Sage Advice:  To help everyone enjoy the movie, music, or game of his or her choice without 100 decibels of distraction circling the driver, be sure to pack a set of headphones for each passenger.

Audio Books – These digital discoveries are the best thing to happen to road trips since cruise control. No matter who is riding shotgun, there will be a point in your road trip when you need a break from each other. (When I traveled with my teenage daughters, that moment often arrived at the end of our driveway.) Nothing makes endless miles of open road move faster than an audio book!

When the kids were younger, we loved listening to the adventures of the Cahill family in The 39 Clues series together. Now that it’s usually just Louise and me in the car, we both disappear into our own stories via our phones. See, another reason you want to keep your phone charged!

Sage Advice: Here are 20+ of the best audiobooks for family road trips.

Games – If you want to digitally disconnect, but you’re not up for a rousing chorus of 100 Bottles of Beer on the Wall, then be sure to plan or pack road trip games. If there were an Olympic event for license plate bingo, I’d have a gold medal. At least that’s what I always tell my kids. (And, yes, they usually roll their eyes, just like you’d expect.)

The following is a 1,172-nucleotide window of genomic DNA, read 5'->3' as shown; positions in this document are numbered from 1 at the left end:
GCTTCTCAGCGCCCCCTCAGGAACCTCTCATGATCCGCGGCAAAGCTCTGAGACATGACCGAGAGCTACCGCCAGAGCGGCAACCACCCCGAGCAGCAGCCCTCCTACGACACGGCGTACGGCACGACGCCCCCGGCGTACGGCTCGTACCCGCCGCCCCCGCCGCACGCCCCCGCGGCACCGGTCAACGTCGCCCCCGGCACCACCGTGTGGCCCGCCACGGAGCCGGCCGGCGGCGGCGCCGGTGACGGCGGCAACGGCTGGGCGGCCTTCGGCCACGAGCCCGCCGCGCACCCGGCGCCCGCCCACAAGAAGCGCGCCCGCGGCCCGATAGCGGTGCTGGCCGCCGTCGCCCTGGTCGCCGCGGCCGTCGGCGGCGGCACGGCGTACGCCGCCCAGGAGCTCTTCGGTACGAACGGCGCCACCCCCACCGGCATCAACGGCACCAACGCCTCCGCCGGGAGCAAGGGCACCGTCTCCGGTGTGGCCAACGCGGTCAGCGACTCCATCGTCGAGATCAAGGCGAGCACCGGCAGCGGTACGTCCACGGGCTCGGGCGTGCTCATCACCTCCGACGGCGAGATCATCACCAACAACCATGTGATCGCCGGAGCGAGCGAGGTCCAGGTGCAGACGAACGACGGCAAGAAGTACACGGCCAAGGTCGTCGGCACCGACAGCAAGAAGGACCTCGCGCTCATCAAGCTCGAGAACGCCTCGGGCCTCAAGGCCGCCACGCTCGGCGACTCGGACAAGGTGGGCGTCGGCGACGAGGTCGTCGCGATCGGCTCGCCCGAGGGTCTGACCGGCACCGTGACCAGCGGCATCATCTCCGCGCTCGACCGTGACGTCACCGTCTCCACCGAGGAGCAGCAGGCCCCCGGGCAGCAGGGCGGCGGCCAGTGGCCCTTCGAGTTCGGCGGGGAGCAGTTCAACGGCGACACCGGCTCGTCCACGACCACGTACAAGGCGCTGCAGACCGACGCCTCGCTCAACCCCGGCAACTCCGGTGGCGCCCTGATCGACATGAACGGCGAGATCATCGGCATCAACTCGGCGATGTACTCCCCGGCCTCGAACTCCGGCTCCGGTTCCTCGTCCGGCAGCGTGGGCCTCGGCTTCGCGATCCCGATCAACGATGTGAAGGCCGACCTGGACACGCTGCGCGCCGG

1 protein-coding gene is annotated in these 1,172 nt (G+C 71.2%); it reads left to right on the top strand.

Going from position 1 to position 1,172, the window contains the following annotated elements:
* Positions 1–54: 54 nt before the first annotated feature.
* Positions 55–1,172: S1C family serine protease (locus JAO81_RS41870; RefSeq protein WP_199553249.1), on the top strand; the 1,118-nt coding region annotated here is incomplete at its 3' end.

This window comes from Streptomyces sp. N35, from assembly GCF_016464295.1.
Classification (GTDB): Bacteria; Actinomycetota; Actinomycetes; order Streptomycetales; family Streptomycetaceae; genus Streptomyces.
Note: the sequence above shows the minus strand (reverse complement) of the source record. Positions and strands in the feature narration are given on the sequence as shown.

Sage Advice:  Spot the state and color the plate with this free license plate bingo download.  

For a more traditional game that isn’t too tough to play in a moving vehicle, we love the Five Second Rule Game. I picked it up for a road trip with my sister and nieces, and it’s harder than you think to come up with three related items in five seconds or less!

Road Trip Packing List for Your Belly

Drinks and Containers – From a reusable water bottle to a travel coffee mug, be sure you are prepared to stay hydrated (and caffeinated) on your journey.